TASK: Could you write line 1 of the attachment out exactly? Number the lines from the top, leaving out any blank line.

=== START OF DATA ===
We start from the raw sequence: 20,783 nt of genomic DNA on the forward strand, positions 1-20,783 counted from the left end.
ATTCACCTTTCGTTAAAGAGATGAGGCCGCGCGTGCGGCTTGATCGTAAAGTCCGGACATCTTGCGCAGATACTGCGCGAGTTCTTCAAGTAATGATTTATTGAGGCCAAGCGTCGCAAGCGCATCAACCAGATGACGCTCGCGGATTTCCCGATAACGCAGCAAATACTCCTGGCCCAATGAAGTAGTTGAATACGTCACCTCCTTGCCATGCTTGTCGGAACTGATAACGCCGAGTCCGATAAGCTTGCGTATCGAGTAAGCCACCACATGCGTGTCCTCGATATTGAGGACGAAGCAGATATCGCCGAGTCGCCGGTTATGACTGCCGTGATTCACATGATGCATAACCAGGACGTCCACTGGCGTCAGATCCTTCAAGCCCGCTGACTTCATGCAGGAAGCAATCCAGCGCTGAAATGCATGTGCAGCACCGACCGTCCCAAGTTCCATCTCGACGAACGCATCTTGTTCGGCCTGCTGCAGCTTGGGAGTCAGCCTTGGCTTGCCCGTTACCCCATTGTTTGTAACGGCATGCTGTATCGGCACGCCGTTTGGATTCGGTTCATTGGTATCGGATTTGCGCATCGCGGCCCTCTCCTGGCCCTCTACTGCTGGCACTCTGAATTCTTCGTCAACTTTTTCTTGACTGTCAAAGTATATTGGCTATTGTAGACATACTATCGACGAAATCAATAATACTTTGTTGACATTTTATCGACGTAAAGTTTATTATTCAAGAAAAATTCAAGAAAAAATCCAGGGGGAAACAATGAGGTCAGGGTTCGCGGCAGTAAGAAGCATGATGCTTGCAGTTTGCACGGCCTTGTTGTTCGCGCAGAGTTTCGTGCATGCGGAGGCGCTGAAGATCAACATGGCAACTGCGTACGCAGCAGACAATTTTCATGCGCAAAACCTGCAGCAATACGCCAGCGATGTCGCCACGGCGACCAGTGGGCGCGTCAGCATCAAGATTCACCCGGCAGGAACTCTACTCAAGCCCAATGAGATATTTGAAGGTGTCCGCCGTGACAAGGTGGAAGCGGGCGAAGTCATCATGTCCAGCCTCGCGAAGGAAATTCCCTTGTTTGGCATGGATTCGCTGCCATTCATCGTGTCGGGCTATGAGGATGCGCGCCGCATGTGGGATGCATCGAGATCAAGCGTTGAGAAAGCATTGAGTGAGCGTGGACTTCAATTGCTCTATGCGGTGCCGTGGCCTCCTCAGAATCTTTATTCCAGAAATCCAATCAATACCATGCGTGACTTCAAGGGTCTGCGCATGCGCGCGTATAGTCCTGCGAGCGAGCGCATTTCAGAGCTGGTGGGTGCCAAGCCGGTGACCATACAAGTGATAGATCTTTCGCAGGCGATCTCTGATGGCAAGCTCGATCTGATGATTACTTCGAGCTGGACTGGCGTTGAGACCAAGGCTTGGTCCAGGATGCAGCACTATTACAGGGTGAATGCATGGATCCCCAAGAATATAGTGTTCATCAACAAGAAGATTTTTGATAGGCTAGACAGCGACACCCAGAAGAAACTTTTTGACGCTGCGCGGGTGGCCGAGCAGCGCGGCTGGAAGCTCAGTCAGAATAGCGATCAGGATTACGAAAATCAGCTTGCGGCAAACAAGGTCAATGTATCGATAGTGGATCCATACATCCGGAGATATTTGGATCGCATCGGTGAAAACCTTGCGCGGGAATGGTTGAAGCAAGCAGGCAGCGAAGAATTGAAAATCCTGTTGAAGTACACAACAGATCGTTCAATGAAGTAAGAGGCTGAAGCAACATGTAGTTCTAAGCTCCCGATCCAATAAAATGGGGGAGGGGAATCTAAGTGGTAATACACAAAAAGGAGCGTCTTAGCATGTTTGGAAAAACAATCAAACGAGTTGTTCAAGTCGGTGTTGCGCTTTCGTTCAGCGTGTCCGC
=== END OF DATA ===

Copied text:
We start from the raw sequence: 20,783 nt of genomic DNA on the forward strand, positions 1-20,783 counted from the left end.